reserve bank of india (rbi)

The Reserve Bank of India (RBI) has infused around 60 per cent of the total banned currency notes after demonetisation.

The RBI Governor Urjit Patel told a parliamentary standing committee on finance on Wednesday that the central bank had infused new currency notes worth around Rs 9.2 lakh crore into the system. Currency notes estimated around Rs 15.4 lakh crore were withdrawn when the Centre announced demonetisation on November 8, 2016. Most members in the finance committee, including former Prime Minister Manmohan Singh and panel chairman M Veerappa Moily, spoke in favour of protecting the autonomy of the RBI as an institution but said that accountability from its governor must be sought as the note ban had impacted a large of number of people.

Though the members found Patel’s explanation lucid, they were miffed that he did not answer queries like how much money had been deposited in banks after demonetisation or by when the cash supply situation would ease across the country. “Patel came across as a professional in his brief… but we had a lot of issues to raise,” said an Opposition member.

The finance committee meeting was significant as key finance ministry officials, including Economic Affairs Secretary Shaktikanta Das, Revenue Secretary Hasmukh Adhia briefed the panel.

RBI replaces 60% of banned currency
Financial Services Secretary Anjuly Chib Duggal also briefed the panel on monetary policy, including the note ban.

Representatives of the Indian Banks’ Association also briefed the panel.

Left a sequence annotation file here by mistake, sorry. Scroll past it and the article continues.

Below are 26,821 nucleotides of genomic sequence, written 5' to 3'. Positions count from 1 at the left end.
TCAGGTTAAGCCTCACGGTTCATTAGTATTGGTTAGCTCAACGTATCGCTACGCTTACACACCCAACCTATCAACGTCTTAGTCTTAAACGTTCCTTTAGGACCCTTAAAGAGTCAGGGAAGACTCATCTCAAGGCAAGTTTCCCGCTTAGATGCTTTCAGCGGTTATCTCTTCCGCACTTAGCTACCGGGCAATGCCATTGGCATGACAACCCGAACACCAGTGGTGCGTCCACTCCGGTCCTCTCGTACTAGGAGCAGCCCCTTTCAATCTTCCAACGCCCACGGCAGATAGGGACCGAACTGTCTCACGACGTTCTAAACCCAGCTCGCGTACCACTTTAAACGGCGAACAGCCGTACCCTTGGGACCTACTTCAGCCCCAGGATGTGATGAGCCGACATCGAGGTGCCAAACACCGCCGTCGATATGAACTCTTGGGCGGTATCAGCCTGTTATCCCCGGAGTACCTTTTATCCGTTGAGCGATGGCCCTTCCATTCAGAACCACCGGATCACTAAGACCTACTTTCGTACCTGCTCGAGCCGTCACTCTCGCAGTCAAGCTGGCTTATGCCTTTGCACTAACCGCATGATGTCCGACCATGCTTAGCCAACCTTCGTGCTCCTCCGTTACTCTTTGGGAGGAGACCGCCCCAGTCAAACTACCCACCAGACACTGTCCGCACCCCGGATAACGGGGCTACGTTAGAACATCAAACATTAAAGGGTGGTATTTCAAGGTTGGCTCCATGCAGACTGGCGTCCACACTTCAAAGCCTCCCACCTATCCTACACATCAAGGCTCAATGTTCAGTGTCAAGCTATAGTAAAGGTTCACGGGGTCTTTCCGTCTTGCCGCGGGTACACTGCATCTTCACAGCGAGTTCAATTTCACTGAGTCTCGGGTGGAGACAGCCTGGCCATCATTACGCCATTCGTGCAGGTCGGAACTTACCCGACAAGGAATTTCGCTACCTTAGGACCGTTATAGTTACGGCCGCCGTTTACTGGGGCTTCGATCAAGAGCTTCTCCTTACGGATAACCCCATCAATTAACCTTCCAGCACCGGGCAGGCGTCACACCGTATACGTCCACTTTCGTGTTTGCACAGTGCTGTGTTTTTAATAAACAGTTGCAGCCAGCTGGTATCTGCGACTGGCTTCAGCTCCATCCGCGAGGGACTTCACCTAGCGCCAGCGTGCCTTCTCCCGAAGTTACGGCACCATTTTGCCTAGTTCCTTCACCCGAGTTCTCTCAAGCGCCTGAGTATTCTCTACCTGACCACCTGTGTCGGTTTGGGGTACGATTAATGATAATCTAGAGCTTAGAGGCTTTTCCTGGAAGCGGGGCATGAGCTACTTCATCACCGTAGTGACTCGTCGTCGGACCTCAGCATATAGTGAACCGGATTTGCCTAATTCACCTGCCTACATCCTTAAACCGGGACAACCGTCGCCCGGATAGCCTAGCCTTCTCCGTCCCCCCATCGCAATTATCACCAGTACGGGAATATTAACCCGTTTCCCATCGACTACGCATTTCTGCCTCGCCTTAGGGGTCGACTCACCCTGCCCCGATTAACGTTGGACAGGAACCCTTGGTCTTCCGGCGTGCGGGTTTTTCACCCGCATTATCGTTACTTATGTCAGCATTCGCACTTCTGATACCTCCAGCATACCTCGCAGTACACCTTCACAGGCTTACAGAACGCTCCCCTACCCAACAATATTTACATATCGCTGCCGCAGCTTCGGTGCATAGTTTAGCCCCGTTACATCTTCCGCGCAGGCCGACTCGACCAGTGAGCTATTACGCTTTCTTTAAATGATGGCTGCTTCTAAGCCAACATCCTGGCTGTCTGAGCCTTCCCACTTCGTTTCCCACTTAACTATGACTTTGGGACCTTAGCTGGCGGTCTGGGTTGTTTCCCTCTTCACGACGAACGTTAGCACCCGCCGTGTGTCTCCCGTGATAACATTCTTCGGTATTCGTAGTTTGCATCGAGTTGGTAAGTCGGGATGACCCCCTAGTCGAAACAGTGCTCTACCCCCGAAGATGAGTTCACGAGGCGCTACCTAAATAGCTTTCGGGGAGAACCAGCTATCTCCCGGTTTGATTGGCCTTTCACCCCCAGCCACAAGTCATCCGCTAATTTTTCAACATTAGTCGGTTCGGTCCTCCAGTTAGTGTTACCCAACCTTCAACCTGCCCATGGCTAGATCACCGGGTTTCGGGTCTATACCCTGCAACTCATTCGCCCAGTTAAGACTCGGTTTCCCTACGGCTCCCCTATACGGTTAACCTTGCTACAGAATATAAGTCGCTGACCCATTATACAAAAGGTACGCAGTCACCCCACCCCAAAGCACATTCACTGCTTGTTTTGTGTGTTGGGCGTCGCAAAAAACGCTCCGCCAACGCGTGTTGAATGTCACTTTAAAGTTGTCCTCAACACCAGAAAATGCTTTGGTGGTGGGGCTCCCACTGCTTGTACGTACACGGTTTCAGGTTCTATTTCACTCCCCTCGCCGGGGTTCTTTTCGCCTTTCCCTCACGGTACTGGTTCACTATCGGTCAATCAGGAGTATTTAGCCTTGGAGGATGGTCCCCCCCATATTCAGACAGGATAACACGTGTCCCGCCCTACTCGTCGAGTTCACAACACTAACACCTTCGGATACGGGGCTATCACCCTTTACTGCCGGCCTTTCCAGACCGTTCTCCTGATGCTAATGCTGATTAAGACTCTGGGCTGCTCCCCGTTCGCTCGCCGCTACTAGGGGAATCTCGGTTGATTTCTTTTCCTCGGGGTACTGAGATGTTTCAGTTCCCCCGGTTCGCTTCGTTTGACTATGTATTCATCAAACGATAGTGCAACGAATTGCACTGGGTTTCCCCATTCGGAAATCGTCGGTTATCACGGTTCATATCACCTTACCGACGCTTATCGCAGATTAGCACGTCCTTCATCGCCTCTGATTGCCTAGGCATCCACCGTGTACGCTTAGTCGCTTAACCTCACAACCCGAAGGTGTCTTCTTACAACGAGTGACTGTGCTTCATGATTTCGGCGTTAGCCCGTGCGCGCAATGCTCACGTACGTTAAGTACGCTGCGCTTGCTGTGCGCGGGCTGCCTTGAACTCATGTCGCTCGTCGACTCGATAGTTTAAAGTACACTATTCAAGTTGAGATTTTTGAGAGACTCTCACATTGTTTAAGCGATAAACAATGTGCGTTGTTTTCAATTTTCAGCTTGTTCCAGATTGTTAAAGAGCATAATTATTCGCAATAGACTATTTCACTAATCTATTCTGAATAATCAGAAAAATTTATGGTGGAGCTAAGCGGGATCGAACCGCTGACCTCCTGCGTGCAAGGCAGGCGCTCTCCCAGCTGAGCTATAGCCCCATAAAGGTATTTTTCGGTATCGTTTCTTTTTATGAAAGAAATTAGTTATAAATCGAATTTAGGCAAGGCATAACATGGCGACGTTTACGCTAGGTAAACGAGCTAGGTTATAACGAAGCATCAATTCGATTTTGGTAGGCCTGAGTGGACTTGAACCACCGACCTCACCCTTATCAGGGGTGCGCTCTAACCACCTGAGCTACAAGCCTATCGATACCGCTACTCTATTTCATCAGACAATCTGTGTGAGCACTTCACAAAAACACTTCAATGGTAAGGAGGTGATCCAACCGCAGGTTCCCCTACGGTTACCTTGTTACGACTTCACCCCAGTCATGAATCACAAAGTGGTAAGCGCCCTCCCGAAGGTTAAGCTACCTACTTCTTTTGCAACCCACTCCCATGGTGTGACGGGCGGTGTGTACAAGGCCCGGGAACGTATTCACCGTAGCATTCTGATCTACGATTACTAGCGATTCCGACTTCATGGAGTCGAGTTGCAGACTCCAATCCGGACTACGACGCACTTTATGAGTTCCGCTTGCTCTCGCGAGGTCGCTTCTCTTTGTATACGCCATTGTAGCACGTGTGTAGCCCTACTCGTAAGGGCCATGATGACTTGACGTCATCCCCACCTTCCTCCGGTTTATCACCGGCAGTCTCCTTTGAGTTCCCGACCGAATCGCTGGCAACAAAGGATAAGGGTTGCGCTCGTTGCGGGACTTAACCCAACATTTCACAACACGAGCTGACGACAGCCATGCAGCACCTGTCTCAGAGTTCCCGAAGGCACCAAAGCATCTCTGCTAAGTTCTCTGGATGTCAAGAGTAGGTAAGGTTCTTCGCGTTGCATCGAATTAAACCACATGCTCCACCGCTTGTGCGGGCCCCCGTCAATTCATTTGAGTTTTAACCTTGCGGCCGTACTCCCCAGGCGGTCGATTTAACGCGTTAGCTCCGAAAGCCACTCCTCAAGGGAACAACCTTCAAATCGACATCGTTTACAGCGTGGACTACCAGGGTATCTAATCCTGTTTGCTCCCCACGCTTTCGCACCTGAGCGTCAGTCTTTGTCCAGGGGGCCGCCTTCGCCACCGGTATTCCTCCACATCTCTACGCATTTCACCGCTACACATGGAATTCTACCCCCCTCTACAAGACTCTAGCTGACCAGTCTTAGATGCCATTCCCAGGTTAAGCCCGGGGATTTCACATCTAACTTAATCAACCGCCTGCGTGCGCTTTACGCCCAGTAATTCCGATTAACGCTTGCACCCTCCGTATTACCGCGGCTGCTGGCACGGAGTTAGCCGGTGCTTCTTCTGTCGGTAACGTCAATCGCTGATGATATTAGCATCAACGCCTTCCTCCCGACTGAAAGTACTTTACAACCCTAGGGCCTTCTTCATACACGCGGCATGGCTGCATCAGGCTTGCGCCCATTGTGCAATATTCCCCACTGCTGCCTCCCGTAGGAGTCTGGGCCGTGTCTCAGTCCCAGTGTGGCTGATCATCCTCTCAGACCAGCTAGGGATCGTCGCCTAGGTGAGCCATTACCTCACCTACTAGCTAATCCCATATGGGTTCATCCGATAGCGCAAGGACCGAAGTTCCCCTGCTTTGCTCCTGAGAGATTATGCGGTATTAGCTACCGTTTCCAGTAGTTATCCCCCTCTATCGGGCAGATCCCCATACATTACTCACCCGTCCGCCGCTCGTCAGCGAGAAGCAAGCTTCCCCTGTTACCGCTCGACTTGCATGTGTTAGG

As members sought to know if the government forced the RBI to suggest the note ban, both Das and Patel replied that the government had been discussing the issue with the central bank since early 2016.

However, while Das said such consultations started in May, Patel said discussions were initiated in January.

When a member asked why a joint secretary of the finance ministry had been deployed at the RBI to monitor the currency situation after demonetisation, Patel had no reply.

Sources said both the briefings were inconclusive and would resume after the first half of the Budget session of Parliament ended on February 9.

According to sources, the Opposition members asked a lot of questions related to the suffering of the people, the economy, job losses and the over 100 deaths attributed to the note ban.

In response to queries related to the preparedness of the banking system to deal with the impact of the note ban, RBI Deputy Governor S S Mundra said all the automated teller machines (around 200,000) were functional now.

Congress member Digvijaya Singh wanted a timeline on lifting of cash withdrawal limits.

“Patel could not answer how much money had come back into the system and by when banks’ operations would be normal. RBI officials were defensive on demonetisation,” another Opposition lawmaker said.

Manmohan Singh lends a helping hand to Patel

Former Prime Minister Mamnohan Singh came to the Reserve Bank of India (RBI) Governor Urjit Patel’s help when he faced a tricky query from a member of the standing committee on finance. When a member asked Patel if there would be chaos if the existing restrictions on cash withdrawals are removed, Singh told Patel, “You should not reply to that query”. Singh, who served as the RBI Governor before his terms as finance and Prime Minister, also noted that the autonomy of the RBI as an institution must be protected, sources in the committee said. In November, Singh had criticised the government on demonetisation, terming it as “organised loot and legalised plunder” of the country.


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